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  WINDY CITY TIMES

DANCIN' FEATS A queer dance romance
by Lauren Warnecke
2014-01-08

This article shared 9215 times since Wed Jan 8, 2014
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"It's kind of weird to be in a relationship in this community," said Erica Ricketts, 23, a 2013 grad of the Dance Center of Columbia College Chicago. As she navigates the challenging task of making a career in dance, she has the support of her girlfriend, Greer Dworman, 25.

Dworman graduated a year before Ricketts, and they started dating in March 2011 as classmates at Columbia. The two first met in a contact improvisation class—"I know! It's so gay!" says Dworman. The cat was out of the bag about the on-campus romance when a professor spotted them together at a coffee shop. "They have meetings... we don't know what they talk about ... [but] if we ever broke up, the faculty would be devastated!"

Post-college life for the couple, as for most new dancemakers on the scene, has been an eclectic mix of jobs and activities. Dworman has gravitated toward arts administration. After school, she "was sort of done making work for awhile." A production internship at Links Hall kept her participating in the dance community and led to opportunities with RTG Dance, Sean Dorsey, and supporting production roles with her colleagues as they graduated from Columbia College and entered the professional dance community. She started working as a program manager for The Space/Movement Project, and this spring will make her debut as a dancer in the company.

Ricketts kept her thesis concert alive, showing it at D-49 ( a Chicago Moving Company ( CMC ) contest for emerging artists ), and in Detriot. The D-49 project lead to an upcoming opportunity to show new work in CMC's annual Dance Shelter project. She also makes sound scores, and has found a niche with the performance art community stemming from the School of the Art Institute of Chicago ( SAIC ). Ricketts' androgynous look is not one that many traditional dance companies gravitate toward, regardless of her strong training and facility. Performance artists have expressed a stronger desire to work with queer and androgynous artists, telling Ricketts "'[We] want someone who looks like you,' meaning, the gay on top of my head."

Dworman and Ricketts both came from very traditional dance backgrounds, which included a lot of ballet. Identifying as a dancer and identifying as queer sometimes clashed; Ricketts felt this conflict acutely when she came out in high school while still enrolled in a traditional ballet school. "I never got good parts in the Nutcracker," she said. "If I had been allowed to do the boy variations, that would have been fun. But that didn't happen. It wasn't so bad, maybe because I had the realization of what I was going to become in college."

She knew that pink tights and a bun were the penultimate place for her in the dance community, and she was able to more carefully craft her identity in college. "I love going to ballet class, I just don't want to wear ballet shoes, and I don't want to get my hair out of my face, and I don't want to wear a leotard, so I avoid those things," Ricketts said. "Just like a lot of young men don't do ballet because everyone's going to think they're gay, a lot of gay women don't do ballet because everyone's going to think they're straight!"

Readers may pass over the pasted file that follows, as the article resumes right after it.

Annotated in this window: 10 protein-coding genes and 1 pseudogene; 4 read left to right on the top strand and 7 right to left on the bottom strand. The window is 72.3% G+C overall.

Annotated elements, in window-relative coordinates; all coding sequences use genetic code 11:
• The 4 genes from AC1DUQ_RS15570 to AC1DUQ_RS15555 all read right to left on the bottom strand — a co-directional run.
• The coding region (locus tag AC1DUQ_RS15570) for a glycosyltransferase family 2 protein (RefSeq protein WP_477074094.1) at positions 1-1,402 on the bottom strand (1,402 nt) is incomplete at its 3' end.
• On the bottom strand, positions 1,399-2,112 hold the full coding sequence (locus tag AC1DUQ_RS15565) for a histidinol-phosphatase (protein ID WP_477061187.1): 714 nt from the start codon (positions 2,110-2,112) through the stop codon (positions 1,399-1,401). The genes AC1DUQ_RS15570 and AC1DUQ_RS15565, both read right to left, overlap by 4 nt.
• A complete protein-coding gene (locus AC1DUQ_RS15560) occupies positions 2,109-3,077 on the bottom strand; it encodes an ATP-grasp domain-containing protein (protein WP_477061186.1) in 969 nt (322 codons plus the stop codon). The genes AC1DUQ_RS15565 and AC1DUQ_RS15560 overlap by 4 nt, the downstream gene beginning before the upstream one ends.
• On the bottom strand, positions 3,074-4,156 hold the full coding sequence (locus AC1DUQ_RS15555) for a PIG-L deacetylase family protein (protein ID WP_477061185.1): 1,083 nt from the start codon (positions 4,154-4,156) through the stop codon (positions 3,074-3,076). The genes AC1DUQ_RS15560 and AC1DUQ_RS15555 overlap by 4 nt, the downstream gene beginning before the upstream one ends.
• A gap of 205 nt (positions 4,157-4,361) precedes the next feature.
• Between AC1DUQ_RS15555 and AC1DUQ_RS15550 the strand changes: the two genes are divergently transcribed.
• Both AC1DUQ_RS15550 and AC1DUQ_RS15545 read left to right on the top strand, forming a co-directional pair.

Dworman agrees that it's not the idea of doing ballet, but the heteronormative box that surrounds it that is the problem. "[Erica] is a beautiful ballet dancer...There needs to be space for this type of expression," she said, and while they've found queer ballet popping up on the New York scene, the two have yet to find a more accepting version of ballet in Chicago. She, too, has gravitated toward the performance-art scene, and is considering moving to New York to be among artists who share her values as a dancemaker.

What is involved in those values? "Less dance!" Dworman said. She added she finds it refreshing to participate in a dance-based vocabulary with people who don't have formal training. "I've been dealing with my size, as a performer, and my facility in that capacity," she said. "I don't identify myself as a fat person, but I'm thick, and that's not what people want. It's hard to get a gig here, and that's what I'm working with."

In a way, Dworman identifying herself as queer is as intimately connected to her size as it is to her sexuality. She desires a dance community that is void of connotations tied to a performer's size, gender representation, or sexuality. "I want to feel challenged and completely confused," she said, and isn't currently finding what she wants in Chicago.

For Dworman, making the move may be a "coming-out," more than realizing she was interested in dating woman. "I didn't come out. ... I just learned that dating women was another formation of being. I was challenged by my body, my facility—and I still feel that way now. My relationship is ... my relationship, and it's important to me, but my challenge is how my body works ... and that's totally queer!"


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